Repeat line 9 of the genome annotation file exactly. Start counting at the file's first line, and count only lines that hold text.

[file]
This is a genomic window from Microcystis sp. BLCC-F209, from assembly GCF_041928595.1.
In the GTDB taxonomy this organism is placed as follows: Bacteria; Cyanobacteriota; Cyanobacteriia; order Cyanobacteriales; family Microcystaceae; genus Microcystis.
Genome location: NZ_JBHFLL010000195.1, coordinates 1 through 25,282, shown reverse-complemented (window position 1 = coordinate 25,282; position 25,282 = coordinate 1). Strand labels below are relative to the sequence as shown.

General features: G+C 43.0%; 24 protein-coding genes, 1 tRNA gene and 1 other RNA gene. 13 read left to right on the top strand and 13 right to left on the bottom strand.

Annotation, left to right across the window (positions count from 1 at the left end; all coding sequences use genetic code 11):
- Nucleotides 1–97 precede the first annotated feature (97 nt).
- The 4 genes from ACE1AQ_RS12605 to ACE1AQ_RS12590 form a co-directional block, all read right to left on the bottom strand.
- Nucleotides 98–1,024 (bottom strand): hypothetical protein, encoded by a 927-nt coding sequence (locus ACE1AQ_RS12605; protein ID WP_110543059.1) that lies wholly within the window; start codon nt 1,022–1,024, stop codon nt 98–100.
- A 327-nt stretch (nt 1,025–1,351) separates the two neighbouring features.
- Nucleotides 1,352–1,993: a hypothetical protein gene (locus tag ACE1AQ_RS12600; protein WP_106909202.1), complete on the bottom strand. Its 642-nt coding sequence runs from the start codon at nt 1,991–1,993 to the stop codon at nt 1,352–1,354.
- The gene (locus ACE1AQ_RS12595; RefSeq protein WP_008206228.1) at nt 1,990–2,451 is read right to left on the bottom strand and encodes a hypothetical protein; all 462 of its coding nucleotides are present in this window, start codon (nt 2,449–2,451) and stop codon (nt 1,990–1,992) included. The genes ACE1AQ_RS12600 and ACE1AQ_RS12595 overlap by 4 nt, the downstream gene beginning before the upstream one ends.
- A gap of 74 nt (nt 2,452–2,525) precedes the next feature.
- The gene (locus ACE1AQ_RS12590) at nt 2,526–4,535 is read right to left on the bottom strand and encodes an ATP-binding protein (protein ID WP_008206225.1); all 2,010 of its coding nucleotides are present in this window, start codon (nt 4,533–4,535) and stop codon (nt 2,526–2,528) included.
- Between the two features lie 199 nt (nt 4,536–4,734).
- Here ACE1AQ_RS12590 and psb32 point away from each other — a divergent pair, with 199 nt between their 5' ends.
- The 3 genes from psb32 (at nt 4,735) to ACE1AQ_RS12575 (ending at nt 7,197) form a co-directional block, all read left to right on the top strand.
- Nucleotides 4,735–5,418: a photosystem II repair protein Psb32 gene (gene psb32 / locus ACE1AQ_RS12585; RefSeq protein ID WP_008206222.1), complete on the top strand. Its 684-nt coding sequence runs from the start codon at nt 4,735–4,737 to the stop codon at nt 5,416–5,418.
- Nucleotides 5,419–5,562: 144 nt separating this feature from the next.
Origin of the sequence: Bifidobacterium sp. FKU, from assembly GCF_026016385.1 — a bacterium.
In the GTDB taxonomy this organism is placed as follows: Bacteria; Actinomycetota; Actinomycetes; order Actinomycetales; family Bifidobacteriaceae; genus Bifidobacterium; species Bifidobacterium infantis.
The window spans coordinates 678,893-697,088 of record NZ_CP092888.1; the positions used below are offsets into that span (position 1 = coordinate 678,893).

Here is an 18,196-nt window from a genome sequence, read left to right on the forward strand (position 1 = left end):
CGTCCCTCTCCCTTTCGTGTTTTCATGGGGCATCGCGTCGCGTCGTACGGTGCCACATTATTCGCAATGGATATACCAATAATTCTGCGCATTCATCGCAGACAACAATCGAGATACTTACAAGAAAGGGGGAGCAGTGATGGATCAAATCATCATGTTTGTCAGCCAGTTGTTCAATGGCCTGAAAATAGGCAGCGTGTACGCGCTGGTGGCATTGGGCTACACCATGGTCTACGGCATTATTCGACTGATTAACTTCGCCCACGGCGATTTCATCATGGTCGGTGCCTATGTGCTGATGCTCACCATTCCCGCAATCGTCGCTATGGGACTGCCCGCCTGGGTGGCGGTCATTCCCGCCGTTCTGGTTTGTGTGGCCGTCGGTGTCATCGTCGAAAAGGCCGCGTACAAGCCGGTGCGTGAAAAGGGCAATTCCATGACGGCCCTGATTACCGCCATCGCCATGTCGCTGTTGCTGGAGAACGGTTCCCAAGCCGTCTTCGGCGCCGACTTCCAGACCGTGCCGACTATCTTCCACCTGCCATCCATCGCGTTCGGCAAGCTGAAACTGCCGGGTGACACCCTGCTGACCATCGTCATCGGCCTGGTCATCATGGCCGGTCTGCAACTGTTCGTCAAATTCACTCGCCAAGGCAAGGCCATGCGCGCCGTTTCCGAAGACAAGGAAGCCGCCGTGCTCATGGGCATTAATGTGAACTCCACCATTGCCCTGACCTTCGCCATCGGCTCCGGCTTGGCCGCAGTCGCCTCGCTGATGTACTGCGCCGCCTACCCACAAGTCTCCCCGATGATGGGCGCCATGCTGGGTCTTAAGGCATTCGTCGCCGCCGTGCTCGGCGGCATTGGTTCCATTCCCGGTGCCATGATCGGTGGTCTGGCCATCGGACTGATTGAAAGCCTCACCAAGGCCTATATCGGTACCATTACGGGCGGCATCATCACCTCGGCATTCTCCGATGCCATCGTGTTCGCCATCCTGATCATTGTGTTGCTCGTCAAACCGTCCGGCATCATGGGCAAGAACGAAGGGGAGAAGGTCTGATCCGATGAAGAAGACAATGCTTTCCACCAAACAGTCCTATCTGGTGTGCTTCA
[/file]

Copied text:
- A 327-nt stretch (nt 1,025–1,351) separates the two neighbouring features.